March 26, 2019

Man suffering from asbestos poisoning died at St Wilfrid’s

A 75-year old Hailsham man suffering from asbestos poisoning died a week after being admitted to St Wilfrid’s Hospice, an inquest has heard.

James Spencer, of Harmers Hay Road in Hailsham, was taken into the Hospice on January 10, 2015 but died a week later, on January 17.

At his inquest, held at Eastbourne Magistrates’ Court on Thursday, February 12, the court heard how Mr Spencer was a specialist joiner by trade. In an in-life statement written by Mr Spencer’s solicitors, he told how he worked as a carpenter and shop fitter for W.K Nelson King, where he was exposed to asbestos on a number of occasions. Much of his work was done in basements, where pipes would be covered with asbestos lagging.

Later, he worked for Turner and Dean, where he was let out as a sub-contractor for Bell and Pearson. The work, which was overseen by East Sussex County Council, involved cutting soffits and boards that were made of asbestos sheets.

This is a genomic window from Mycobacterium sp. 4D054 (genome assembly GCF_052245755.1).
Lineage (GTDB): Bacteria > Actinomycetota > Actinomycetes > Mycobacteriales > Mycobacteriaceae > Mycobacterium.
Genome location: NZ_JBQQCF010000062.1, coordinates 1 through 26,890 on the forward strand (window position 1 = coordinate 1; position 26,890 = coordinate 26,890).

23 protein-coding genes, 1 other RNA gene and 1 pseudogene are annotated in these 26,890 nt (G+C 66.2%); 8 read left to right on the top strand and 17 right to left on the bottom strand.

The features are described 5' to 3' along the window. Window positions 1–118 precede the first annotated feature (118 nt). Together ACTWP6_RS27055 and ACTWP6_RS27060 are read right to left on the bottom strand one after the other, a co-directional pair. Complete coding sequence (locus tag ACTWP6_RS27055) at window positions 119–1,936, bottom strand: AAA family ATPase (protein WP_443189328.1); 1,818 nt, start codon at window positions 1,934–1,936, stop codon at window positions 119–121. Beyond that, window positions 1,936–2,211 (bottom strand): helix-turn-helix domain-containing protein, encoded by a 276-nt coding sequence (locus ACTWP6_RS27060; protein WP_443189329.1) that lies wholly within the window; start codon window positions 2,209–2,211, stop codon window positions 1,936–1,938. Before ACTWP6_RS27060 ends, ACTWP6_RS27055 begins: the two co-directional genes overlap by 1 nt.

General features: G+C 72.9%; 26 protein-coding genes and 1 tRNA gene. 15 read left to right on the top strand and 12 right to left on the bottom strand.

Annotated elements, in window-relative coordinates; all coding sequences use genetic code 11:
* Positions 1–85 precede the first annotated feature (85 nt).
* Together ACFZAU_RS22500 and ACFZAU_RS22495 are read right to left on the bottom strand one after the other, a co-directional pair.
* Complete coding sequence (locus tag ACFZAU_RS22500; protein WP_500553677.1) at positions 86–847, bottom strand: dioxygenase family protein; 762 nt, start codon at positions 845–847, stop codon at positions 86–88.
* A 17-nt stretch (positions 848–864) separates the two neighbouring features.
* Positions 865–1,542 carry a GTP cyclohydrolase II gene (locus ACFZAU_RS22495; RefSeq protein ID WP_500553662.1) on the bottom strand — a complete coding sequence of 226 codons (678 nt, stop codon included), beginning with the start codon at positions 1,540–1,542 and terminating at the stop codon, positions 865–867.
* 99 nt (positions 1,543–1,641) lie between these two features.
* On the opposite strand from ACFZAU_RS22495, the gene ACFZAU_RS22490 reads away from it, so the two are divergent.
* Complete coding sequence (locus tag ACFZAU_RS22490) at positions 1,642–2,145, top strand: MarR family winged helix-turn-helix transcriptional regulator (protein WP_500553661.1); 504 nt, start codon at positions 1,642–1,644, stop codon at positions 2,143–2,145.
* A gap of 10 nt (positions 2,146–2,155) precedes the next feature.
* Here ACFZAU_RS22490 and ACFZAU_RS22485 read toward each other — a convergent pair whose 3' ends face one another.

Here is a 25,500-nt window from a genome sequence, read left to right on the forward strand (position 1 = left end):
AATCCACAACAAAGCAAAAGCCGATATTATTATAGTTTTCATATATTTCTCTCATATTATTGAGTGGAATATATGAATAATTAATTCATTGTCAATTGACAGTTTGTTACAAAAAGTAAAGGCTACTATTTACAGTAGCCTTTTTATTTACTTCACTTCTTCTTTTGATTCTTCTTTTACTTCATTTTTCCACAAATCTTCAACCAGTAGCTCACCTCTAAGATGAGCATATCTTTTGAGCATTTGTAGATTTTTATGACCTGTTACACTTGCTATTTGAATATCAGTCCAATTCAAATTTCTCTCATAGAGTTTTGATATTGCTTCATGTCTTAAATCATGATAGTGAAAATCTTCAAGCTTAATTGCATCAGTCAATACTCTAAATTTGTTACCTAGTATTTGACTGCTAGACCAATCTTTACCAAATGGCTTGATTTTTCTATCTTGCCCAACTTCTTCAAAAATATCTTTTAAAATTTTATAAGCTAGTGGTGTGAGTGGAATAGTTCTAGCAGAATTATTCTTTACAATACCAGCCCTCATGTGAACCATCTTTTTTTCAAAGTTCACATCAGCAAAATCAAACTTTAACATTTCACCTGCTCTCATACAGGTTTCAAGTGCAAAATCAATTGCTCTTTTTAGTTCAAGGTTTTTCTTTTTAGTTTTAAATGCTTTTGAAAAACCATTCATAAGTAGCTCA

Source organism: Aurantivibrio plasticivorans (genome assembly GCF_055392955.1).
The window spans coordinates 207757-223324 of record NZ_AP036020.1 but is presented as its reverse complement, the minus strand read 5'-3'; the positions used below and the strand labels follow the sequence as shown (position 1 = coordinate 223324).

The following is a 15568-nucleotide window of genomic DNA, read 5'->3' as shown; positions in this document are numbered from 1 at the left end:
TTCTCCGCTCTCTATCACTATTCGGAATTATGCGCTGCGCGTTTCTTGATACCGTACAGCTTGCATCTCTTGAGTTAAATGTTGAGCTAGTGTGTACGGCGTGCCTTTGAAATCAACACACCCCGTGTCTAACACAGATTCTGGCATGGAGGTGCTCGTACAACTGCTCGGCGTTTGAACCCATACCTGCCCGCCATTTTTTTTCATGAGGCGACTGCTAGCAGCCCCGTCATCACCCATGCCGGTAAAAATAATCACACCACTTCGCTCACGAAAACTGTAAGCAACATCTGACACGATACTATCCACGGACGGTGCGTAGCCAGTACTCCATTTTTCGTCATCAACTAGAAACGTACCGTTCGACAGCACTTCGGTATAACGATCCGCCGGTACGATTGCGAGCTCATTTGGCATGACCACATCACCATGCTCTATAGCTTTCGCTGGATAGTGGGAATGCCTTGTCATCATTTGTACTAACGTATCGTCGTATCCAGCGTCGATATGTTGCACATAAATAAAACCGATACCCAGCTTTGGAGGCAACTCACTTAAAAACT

He said he was never given any information about asbestos, nor any protective mask. He used to sweep up the dust with a dustpan and brush at the end of each day.

Coroner Alan Craze recorded a conclusion of death by industrial disease.

Mr Craze felt assured that Mr Spencer suffered from asbestos poisoning, which is on the list of industrial diseases, and that he died as a cause of the infection and did not simply have it as a secondary illness. He was also convinced Mr Spencer contracted the disease during many years of exposure at work.

While a post mortem was not carried out, a junior nurse at St Wilfrid’s Hospice agreed with the cause of death as asbestos poisoning.

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Man suffering from asbestos poisoning died at St Wilfrid’s